Oct. 13, 2020

Independent Valuation Firms: Tips for Overseeing the Process and Resolving Disputes Over Conflicting Valuations (Part Three of Three)

Use of independent valuation firms by PE funds for transactions or financial reporting is rising, but liability for third-party valuations remains with the sponsor. It behooves the sponsor, then, to not only select the independent valuation firm with care, but to oversee its efforts to reach a value range suitable for both parties. Some fund managers wait, however, until the last stage of the valuation process (i.e., when the manager has the valuation firm’s final numbers in hand) to exert oversight. If opinions differ, a robust discussion about process and inputs may yield the most efficient result. If the parties cannot reach an agreement, the fund manager may need to look to the engagement letter, as well as its fund documents, for obligations and requirements about both resolving and disclosing the conflict. This third article in a three-part series explores the typical process of working with a valuation firm, including how managers can oversee and resolve disagreements over valuations. The first article considered why scrutiny of valuations by investors, auditors, GPs and regulatory agencies has increased with time, resulting in increased retentions of valuation firms. The second article delved into the slow rise of independent valuation firms, different scopes of work and ways managers can choose the right firm to conduct valuations. See “Fund Managers Must Supervise Third-Party Service Providers or Risk Regulatory Action” (Nov. 16, 2017).

A Comparison Between Two Liquidity Solution Tools: Preferred Equity and NAV Facilities

Investment fund liquidity solutions can take many forms, but two of the most flexible financing options are asset-based net asset value (NAV) facilities and structured preferred equity. The two options have key differences, particularly given that a NAV facility is a debt solution while preferred equity is a quasi-equity solution. There are, however, many similarities between the two, including their shared trajectory from being niche alternatives just a few years ago to mainstream liquidity tools today – particularly during the coronavirus pandemic and the associated market dislocation. In a guest article, Kirkland & Ellis partners Robert Emerson, Susannah Amini and Jacqueline Eaves review certain scenarios under which a sponsor may wish to compare and contrast the benefits and limitations of NAV facilities and preferred equity at the fund level to select the most appropriate structure. In particular, the article evaluates both options as flexible and tactical liquidity tools for sponsors to actively manage their portfolios. See our two-part series on liquidity options for PE funds: “Potential Capital Sources, GP‑Led Restructurings and Alternative Paths Available to Sponsors” (Sep. 15, 2020); and “Preferred Equity Lines, Top‑Up Funds and NAV Credit Facilities” (Sep. 22, 2020).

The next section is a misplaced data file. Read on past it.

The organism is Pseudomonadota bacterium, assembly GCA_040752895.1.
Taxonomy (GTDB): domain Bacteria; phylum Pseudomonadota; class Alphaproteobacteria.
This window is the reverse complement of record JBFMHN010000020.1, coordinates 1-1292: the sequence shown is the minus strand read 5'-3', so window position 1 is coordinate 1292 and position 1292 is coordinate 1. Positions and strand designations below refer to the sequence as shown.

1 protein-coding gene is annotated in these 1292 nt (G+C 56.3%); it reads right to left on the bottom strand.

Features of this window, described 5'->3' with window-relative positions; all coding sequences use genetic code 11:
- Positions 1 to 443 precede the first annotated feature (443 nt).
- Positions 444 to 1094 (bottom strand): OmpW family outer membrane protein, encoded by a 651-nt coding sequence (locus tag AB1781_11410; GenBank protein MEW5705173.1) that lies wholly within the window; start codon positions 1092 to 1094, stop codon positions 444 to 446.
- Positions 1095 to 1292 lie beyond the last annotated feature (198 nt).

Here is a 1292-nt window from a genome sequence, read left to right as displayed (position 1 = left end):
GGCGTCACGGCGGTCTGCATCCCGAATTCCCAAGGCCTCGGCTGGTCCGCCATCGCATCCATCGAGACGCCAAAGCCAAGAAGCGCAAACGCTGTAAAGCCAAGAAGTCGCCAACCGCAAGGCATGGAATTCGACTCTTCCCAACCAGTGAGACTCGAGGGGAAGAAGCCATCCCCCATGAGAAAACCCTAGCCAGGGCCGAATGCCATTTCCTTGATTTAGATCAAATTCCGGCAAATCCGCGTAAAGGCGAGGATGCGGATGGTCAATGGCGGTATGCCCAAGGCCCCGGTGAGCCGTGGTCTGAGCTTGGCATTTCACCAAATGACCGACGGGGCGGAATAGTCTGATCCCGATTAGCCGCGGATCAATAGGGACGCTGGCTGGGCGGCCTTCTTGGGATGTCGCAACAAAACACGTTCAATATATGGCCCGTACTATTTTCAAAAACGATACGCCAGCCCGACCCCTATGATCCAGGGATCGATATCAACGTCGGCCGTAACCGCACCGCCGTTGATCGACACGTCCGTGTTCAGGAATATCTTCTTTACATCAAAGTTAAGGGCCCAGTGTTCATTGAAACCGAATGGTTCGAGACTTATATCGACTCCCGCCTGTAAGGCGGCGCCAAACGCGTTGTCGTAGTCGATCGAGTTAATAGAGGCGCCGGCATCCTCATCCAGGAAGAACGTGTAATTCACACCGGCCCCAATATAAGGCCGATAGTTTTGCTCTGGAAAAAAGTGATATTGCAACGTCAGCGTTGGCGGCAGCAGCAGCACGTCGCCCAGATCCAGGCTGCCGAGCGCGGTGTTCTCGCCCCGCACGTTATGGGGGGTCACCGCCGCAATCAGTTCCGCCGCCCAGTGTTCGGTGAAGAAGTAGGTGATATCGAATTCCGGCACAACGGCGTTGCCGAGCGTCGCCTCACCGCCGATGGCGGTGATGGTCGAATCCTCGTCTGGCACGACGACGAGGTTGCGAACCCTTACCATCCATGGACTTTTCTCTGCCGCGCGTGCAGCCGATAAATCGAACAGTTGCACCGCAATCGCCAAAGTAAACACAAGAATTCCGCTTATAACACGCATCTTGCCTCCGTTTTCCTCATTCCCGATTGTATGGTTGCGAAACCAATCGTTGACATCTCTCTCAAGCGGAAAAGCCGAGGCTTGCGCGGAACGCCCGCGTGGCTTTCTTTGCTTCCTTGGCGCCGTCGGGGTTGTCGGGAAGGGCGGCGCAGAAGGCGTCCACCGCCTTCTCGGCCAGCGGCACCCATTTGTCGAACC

Alternative Private Credit Structures: Using REITs to Address Foreign Investor Tax Challenges (Part One of Two)